It's a simple story that emphasizes fun over substance, but the visuals are so crisp and adorable that they'll appeal to...

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PORKCHOP & MOUSE

More Hello Kitty than Peter Rabbit, this very modern app with minimalist illustrations and clever jokes tucked throughout is a cute, if lightweight, cat-and-mouse story.

Porkchop, a perfectly white cat with a small circle for a body and larger circle for a head (with triangle ears, of course), lives in a house with red wallpaper, doors and hanging lights. He also lives with an infestation of mice: fat, oval mice who've been "nibbling on his doughnuts." Porkchop pursues one mouse out of the house, across a field of spinning flowers, through an autumnal forest, over icy mountains and a desert and through a neon-lit city, among other places. There are visual jokes throughout, like Easter Island statues on one page or a beach book called Great Catsby, but many of them are too subtle, or displayed in such small text that they'll be lost on younger readers. The animation isn't jaw-dropping—it's only used in small portions on each page—but it's effective. Mice eating, birds flying and a giant blue moon spinning are activated with button presses or by flicking a finger. The built-in narration's British-accented take on the material is bright and friendly. An option to record one's own narration is also nicely done; a simple microphone icon appears on each page. Porkchop's chase leads back to the house, where the mice have made a peace offering: a huge pile of donuts to share.

It's a simple story that emphasizes fun over substance, but the visuals are so crisp and adorable that they'll appeal to readers who are looking for less-traditional art styles in their storybooks. (iPad storybook app. 2-8)

Pub Date: Jan. 18, 2012

ISBN: N/A

Page Count: -

Publisher: Ant Hive Games

Review Posted Online: March 5, 2012

Kirkus Reviews Issue: March 15, 2012

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A must-have book about the power of one’s voice and the friendships that emerge when you are yourself.

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THE DAY YOU BEGIN

School-age children encounter and overcome feelings of difference from their peers in the latest picture book from Woodson.

This nonlinear story centers on Angelina, with big curly hair and brown skin, as she begins the school year with a class share-out of summer travels. Text and illustrations effectively work together to convey her feelings of otherness as she reflects on her own summer spent at home: “What good is this / when others were flying,” she ponders while leaning out her city window forlornly watching birds fly past to seemingly faraway places. López’s incorporation of a ruler for a door, table, and tree into the illustrations creatively extends the metaphor of measuring up to others. Three other children—Rigoberto, a recent immigrant from Venezuela; a presumably Korean girl with her “too strange” lunch of kimchi, meat, and rice; and a lonely white boy in what seems to be a suburb—experience more-direct teasing for their outsider status. A bright jewel-toned palette and clever details, including a literal reflection of a better future, reveal hope and pride in spite of the taunting. This reassuring, lyrical book feels like a big hug from a wise aunt as she imparts the wisdom of the world in order to calm trepidatious young children: One of these things is not like the other, and that is actually what makes all the difference.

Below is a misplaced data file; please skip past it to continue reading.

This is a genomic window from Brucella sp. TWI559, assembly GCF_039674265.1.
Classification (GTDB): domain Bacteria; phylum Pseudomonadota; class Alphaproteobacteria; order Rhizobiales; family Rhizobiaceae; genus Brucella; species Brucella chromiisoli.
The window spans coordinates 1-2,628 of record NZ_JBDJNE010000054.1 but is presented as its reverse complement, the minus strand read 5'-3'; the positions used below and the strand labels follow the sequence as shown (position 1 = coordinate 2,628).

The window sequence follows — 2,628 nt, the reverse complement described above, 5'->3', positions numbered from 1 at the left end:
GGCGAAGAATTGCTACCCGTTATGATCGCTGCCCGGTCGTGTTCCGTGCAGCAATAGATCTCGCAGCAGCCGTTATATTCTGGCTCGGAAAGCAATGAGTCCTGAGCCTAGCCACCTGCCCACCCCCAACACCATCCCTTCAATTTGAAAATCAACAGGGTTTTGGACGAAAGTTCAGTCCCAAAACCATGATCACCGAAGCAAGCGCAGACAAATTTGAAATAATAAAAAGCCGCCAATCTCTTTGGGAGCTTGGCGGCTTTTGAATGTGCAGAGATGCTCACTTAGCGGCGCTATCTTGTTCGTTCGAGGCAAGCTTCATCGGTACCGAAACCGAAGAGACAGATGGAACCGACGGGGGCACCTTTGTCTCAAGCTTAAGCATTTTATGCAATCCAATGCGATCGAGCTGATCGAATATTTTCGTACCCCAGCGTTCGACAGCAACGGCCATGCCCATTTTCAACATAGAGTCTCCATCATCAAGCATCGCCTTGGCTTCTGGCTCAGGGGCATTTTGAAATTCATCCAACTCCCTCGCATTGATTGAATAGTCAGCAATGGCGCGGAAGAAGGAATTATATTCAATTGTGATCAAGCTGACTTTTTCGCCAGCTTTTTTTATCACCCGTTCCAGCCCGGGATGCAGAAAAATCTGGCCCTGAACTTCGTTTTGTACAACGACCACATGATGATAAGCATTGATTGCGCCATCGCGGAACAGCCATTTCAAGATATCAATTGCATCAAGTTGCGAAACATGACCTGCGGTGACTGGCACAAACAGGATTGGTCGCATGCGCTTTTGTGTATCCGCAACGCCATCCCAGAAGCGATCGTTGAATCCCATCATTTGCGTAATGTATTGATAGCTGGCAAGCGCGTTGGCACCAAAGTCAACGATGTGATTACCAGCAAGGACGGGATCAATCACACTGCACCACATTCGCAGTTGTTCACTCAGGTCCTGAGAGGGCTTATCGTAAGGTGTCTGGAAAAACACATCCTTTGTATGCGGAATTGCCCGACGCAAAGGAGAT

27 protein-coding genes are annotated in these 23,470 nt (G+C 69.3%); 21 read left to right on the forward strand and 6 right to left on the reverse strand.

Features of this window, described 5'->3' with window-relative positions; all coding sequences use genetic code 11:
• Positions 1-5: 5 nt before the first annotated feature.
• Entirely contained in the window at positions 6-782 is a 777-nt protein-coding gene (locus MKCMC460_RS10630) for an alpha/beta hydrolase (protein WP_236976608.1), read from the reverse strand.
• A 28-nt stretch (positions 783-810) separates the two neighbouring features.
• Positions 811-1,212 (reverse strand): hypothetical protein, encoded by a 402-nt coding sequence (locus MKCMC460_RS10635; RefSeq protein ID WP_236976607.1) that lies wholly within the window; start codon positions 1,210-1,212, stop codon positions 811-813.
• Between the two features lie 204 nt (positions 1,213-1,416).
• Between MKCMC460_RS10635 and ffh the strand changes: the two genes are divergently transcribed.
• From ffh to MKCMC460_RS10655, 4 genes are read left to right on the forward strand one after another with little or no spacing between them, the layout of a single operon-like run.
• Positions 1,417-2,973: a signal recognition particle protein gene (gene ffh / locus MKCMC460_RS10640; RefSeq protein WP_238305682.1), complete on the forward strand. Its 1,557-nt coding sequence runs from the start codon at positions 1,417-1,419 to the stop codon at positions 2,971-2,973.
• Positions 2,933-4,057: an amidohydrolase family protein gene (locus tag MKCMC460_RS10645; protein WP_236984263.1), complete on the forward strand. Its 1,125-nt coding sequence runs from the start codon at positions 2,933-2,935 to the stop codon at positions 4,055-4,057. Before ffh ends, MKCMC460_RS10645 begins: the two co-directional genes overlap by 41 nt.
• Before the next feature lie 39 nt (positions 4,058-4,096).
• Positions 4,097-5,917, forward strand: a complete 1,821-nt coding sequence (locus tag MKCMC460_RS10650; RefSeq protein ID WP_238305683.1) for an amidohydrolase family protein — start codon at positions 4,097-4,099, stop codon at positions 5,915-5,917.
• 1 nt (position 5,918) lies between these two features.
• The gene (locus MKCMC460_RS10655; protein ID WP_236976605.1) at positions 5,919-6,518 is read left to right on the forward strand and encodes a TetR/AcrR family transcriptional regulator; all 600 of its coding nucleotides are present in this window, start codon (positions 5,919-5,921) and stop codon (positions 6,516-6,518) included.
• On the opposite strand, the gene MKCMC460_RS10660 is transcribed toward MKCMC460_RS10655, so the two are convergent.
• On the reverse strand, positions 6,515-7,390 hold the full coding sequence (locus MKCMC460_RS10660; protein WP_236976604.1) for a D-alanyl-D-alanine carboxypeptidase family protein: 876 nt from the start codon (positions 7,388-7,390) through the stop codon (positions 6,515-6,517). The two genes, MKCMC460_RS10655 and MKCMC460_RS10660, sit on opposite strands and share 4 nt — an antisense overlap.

A must-have book about the power of one’s voice and the friendships that emerge when you are yourself. (Picture book. 4-8)

Pub Date: Aug. 28, 2018

ISBN: 978-0-399-24653-1

Page Count: 32

Publisher: Nancy Paulsen Books

Review Posted Online: June 11, 2018

Kirkus Reviews Issue: July 1, 2018

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The buoyant uplift seems a bit pre-packaged but spot-on nonetheless.

THE WORLD NEEDS MORE PURPLE PEOPLE

A monohued tally of positive character traits.

Purple is a “magic color,” affirm the authors (both actors, though Hart’s name recognition is nowhere near the level of Bell’s), and “purple people” are the sort who ask questions, laugh wholeheartedly, work hard, freely voice feelings and opinions, help those who might “lose” their own voices in the face of unkindness, and, in sum, can “JUST BE (the real) YOU.” Unlike the obsessive protagonist of Victoria Kann’s Pinkalicious franchise, being a purple person has “nothing to do with what you look like”—a point that Wiseman underscores with scenes of exuberantly posed cartoon figures (including versions of the authors) in casual North American attire but sporting a wide range of ages, skin hues, and body types. A crowded playground at the close (no social distancing here) displays all this wholesome behavior in action. Plenty of purple highlights, plus a plethora of broad smiles and wide-open mouths, crank up the visual energy—and if the earnest overall tone doesn’t snag the attention of young audiences, a grossly literal view of the young narrator and a grandparent “snot-out-our-nose laughing” should do the trick. (This book was reviewed digitally with 10.4-by-20.6-inch double-page spreads viewed at 22.2% of actual size.)

The buoyant uplift seems a bit pre-packaged but spot-on nonetheless. (Picture book. 6-8)

Pub Date: June 2, 2020

ISBN: 978-0-593-12196-2

Page Count: 40

Publisher: Random House

Review Posted Online: June 3, 2020

Kirkus Reviews Issue: June 15, 2020

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